City Hall flips the switch on energy-savings effort
If things seem a little brighter these days at Greencastle City Hall, it's because ... well, they literally are.
Consider it a quality-of-life issue meets a quality-of-light issue.
For recently replaced were a total of 343 lightbulbs -- 302 four-foot fluorescent bulbs and 41 others -- both interior and exterior.
Thanks to an energy-efficiency program promoted by Duke Energy, there isn't just a financial savings projected for the city, but a visual benefit as well. The actual quality of the light at City Hall is now "closer to daylight without the fluorescent flicker or hum," Mayor Bill Dory told the Banner Graphic.
The project cost was $11,456.90 with a rebate of $4,152.50 from Duke Energy helping offset the expense.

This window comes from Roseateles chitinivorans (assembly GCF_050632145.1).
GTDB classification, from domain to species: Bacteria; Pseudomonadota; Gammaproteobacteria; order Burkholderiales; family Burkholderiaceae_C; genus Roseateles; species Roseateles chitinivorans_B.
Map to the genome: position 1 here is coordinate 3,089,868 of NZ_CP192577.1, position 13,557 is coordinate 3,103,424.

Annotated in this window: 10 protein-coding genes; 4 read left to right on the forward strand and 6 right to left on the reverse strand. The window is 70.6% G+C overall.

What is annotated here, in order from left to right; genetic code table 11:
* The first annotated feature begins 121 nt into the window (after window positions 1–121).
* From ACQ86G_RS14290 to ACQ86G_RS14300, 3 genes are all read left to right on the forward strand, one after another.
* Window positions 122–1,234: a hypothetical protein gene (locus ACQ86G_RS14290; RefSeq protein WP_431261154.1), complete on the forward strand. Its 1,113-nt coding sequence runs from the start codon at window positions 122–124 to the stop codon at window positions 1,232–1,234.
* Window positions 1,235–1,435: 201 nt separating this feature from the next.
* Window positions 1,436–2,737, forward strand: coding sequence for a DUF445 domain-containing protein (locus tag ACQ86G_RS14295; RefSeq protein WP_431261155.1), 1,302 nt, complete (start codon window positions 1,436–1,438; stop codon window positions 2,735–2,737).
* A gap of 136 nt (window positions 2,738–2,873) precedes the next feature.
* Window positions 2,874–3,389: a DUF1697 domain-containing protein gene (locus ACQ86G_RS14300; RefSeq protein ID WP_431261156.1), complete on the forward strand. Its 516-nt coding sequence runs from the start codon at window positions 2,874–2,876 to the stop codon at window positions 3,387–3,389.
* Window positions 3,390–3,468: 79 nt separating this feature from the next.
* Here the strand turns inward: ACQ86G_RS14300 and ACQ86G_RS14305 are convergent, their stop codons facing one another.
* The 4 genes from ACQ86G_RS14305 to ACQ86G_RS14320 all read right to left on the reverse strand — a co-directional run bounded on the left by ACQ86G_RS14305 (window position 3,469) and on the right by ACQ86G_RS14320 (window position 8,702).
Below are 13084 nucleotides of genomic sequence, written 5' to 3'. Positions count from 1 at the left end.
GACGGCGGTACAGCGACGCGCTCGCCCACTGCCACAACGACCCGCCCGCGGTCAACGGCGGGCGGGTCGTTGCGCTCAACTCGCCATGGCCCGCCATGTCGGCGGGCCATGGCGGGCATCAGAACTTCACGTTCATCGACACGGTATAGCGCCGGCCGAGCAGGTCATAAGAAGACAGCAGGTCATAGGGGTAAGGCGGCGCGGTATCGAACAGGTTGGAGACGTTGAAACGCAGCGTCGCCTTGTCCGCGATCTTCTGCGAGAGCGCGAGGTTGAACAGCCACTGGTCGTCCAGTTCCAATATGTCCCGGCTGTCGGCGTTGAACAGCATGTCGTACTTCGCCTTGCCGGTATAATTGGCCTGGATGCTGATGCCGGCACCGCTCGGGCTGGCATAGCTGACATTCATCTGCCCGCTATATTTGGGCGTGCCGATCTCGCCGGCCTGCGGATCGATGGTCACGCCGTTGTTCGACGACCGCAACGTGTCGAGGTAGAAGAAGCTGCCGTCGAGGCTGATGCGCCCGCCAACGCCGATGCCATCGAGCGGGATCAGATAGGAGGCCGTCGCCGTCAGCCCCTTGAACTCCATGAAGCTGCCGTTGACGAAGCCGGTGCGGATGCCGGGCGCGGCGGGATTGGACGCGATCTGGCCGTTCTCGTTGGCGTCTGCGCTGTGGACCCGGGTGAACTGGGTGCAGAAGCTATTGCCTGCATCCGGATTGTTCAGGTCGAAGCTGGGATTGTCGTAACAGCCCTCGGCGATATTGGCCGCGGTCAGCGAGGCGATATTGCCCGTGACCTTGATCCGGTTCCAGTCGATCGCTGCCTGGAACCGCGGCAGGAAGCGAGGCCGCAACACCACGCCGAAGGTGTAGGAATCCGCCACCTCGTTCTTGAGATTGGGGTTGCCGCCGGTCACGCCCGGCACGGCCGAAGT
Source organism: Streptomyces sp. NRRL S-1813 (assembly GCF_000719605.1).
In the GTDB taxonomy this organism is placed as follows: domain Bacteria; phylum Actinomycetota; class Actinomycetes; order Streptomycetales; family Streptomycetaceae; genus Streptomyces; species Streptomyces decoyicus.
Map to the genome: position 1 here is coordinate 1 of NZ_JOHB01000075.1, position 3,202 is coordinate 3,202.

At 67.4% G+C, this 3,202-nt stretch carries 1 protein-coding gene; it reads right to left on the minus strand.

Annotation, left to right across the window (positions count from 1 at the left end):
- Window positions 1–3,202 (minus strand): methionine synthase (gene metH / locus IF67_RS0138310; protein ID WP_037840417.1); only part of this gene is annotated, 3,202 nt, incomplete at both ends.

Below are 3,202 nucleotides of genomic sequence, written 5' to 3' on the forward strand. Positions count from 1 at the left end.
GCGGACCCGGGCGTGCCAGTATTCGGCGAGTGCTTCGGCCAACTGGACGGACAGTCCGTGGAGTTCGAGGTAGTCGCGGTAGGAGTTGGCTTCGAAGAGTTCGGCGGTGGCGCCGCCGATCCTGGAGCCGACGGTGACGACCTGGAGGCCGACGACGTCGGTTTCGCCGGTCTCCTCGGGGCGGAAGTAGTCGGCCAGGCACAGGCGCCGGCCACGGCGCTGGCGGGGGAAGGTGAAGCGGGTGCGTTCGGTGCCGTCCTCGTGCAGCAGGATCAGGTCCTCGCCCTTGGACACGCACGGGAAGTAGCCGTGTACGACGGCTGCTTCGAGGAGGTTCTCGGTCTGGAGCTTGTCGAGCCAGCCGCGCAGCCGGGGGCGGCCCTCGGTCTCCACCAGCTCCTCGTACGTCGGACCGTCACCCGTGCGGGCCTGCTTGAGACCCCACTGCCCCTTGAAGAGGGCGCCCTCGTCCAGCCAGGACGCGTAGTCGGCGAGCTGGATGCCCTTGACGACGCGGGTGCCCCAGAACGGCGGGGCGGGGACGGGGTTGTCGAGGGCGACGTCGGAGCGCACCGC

"You set the example," Duke Energy Government and Community Relations Manager Rick Burger told city officials recently in presenting Greencastle with a lottery-size $4,152 rebate check reflecting its participation in the energy-efficiency effort.
Mayor Dory noted that the city will see a payback on its $11,456.90 investment "in a little over two years."
The estimated savings on City Hall lighting is about 65 percent or an estimated $3,100 per year, the mayor added.
After the rebate, a payback period of about 27 to 28 months is expected, depending on use, Dory said.
Work was done by Energy Harness, a company that has worked in a similar capacity with Putnam County Hospital and local school systems. The actual work at City Hall took less than three days.
The new bulbs are guaranteed for five years, Dory said, and are expected to last 10 or more years.
Meanwhile, many of the fixtures at City Hall were rewired to remove the ballasts for the outdated fluorescent bulbs. The actual fixtures, however, were not replaced.
As an added benefit, the reduced power consumption provides an estimated reduction of CO2 emissions of 66,000 pounds per year, Mayor Dory noted.